If you are you having difficulty managing your money or paying off debts, here are some useful links and information

We recommend you seek advice and support as soon as possible with your money and debt issues.

It’s worth checking that you are receiving everything you are entitled to, the Government benefits calculator is a good starting point

Many organisations offer debt advice and help

StepChange offer free, flexible debt advice based on a comprehensive assessment of your situation

MoneyHelper is a Government online resource with lots of help and guidance

Visit our cost of living page for useful information and links

The Royal British Legion has a team of Financial Advisors on hand to give advice and support. You can also contact them on 0808 802 8080

Citizens Advice is a good source of help and guidance.

Please note: Under GDPR rules, we cannot speak to Universal Credit / Local Authorities, Military charities or your named representative without your written consent. If you want to add someone, please complete this form

Information about debt management

Debt Relief Orders (DRO)

A DRO is one way to deal with your debts if you:

  • owe £30,000 or less
  • don’t own your own home
  • don’t have other assets or things of value
  • don’t have much spare income

You don’t have to make payments towards most types of debt included in your DRO and your creditors can’t force you to pay off the debts. A DRO usually lasts a year unless your situation improves. When the DRO ends, most of your debts will be written off.

You’ll need to speak to a special DRO advisor who will help you to fill in an application to the official receiver. The advisor can’t charge you for their time, but there is a fee to make a DRO application.

Individual Voluntary Agreement (IVA)

Not available in Scotland

An IVA is a formal and legally binding agreement between you and your creditors to pay back your debts over a period of time. It’s approved by the court and all parties have to stick to the agreement.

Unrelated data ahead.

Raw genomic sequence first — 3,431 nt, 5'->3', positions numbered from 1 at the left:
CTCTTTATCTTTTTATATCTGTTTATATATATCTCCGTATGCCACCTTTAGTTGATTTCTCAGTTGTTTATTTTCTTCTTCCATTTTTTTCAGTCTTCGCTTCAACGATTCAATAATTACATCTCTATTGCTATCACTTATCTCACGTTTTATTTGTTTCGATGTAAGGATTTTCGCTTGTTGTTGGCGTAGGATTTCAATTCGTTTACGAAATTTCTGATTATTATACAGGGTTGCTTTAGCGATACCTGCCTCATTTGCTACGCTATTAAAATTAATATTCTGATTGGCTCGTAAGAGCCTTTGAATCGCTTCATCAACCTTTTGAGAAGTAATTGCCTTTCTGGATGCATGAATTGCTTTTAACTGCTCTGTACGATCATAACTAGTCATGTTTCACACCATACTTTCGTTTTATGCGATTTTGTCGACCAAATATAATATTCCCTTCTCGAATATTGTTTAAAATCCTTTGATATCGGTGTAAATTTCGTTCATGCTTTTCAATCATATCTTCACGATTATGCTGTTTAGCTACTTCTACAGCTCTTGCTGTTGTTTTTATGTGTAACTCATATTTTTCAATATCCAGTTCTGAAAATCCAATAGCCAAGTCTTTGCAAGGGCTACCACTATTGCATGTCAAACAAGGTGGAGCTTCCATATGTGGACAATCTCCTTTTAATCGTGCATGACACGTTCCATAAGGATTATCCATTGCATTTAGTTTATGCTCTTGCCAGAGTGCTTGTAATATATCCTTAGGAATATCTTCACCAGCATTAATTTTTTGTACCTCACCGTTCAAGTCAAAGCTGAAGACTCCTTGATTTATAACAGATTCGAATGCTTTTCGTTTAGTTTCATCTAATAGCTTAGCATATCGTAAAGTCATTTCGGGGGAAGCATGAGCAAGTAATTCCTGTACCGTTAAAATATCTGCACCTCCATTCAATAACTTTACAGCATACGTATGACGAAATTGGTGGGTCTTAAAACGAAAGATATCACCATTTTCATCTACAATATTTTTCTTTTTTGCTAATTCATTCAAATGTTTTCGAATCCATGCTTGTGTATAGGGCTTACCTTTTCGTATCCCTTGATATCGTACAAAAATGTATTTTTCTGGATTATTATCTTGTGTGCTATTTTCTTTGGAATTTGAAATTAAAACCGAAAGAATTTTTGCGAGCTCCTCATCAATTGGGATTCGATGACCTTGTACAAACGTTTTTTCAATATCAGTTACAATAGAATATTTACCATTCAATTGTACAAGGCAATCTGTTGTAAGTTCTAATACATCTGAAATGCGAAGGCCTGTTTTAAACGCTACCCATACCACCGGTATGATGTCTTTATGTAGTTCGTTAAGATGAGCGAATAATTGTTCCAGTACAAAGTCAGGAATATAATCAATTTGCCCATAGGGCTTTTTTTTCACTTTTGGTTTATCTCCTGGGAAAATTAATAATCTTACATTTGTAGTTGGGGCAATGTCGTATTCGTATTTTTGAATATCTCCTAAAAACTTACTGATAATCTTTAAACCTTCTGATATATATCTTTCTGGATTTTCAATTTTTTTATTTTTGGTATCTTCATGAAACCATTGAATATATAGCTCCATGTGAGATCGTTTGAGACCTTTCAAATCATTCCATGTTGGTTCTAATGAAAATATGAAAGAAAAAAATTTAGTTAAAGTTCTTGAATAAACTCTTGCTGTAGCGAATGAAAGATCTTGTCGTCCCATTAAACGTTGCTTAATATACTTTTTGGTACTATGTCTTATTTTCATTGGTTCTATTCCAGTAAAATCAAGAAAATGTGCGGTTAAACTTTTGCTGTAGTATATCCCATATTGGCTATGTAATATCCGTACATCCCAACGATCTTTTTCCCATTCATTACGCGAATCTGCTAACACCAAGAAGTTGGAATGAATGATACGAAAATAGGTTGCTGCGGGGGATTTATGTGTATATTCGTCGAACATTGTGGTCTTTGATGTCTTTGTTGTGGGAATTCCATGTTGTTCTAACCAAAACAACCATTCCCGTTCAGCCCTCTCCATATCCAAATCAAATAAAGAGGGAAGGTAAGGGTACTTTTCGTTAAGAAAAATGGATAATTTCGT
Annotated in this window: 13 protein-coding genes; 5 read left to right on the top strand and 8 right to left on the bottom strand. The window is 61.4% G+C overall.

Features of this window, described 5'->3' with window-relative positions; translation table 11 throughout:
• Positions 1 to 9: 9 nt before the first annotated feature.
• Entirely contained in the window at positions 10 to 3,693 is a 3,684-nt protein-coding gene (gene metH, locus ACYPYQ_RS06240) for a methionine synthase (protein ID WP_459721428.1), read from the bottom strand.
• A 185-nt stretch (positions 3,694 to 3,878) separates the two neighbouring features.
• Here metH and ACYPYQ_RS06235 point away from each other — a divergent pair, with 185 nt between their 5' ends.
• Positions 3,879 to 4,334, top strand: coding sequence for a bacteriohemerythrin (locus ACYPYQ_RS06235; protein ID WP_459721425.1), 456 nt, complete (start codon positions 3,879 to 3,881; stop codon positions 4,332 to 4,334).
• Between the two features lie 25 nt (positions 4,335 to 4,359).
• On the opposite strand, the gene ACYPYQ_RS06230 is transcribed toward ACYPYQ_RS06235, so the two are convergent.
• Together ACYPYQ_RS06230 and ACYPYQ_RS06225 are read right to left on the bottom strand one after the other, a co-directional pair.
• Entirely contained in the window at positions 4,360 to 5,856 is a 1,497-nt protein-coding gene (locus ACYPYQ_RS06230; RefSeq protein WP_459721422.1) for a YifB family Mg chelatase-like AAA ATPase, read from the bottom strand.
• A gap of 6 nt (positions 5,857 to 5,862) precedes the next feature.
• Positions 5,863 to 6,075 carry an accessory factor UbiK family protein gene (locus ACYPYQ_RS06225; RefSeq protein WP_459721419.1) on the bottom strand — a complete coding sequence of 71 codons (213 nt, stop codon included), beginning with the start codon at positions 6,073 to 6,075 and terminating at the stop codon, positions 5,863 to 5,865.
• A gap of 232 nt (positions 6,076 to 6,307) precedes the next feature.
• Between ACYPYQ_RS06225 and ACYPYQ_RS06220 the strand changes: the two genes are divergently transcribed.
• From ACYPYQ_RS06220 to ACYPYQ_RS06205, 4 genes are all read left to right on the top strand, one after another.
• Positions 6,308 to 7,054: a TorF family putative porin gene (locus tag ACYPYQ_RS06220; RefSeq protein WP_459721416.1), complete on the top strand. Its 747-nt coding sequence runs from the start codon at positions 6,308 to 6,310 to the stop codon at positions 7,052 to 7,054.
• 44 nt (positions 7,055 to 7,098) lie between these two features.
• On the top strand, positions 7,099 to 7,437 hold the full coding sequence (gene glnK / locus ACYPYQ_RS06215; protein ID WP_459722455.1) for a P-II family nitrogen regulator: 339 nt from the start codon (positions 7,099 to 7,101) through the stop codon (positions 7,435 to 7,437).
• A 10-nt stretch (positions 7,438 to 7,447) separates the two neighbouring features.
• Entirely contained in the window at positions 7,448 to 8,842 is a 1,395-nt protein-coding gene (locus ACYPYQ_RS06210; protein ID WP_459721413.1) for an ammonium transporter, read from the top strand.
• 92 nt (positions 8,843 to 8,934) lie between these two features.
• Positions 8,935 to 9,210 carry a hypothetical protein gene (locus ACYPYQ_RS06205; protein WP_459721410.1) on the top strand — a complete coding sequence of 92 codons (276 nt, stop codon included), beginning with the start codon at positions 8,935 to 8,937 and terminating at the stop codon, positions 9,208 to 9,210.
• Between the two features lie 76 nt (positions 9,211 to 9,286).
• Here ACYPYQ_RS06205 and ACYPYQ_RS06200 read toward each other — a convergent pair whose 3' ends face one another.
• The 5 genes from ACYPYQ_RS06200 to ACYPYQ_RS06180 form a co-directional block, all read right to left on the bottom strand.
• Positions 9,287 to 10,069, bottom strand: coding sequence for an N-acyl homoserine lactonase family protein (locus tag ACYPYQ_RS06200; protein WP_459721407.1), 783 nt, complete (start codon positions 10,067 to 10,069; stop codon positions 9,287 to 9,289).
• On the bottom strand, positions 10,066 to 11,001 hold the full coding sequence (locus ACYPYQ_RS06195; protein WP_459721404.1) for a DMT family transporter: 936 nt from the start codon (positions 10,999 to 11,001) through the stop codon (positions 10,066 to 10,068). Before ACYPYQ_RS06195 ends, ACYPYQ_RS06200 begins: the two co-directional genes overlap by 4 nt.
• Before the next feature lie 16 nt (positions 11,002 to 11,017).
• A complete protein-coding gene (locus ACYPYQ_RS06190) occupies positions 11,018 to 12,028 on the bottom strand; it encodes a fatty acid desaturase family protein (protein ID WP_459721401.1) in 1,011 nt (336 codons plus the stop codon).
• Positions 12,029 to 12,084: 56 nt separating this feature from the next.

While you have an IVA, your creditors should stop:

  • charging interest on your debts
  • chasing you to pay your debts

While you are in an IVA, you must:

  • make the agreed payments – this is usually a single monthly payment or a lump sum
  • let your IVA provider know if your income changes or you have any other change in circumstances
  • not take out any new credit without permission (e.g. loans)

You can include any amount of debt in your IVA. There are no minimum or maximum limits. The fees for an IVA are high so if your total debt is less than £10,000, an IVA might not be the best option.

Some debts cannot be included and will need to be dealt with separately, some examples are:

  • maintenance arrears that have been ordered by a court
  • student loans
  • magistrates’ court fines
  • Social Fund loans
  • TV licence arrears

You’ll need to decide what the best solution is for your situation. It’ll depend of things like:

  • the type of debts you have
  • the total amount of debt you have
  • how much money you can pay towards your debt
Debt Arrangement Scheme (Scotland only)

This is a legally binding agreement that lets you repay your debts at an affordable rate, while still leaving you enough money for household bills and living costs

  • Your creditors cannot contact you or take any further legal action
  • If your situation changes, you can apply to vary the payments

You might be able to declare yourself bankrupt if you can’t pay your debts and the amount you owe is more than the value of the things you own.

The bankruptcy period usually lasts 12 months. If you go bankrupt, most of your creditors won’t be able to contact you about your debts or take you to court.

To decide if bankruptcy is right for you, check:

  • what you’ll have to pay
  • which debts are covered by bankruptcy
  • how bankruptcy might affect things like your home, belongings and bills
  • how you dealt with your debts before going bankrupt

It is important to note that your bank accounts may be frozen and you may have problems opening new accounts. Your bank can provide you with further details.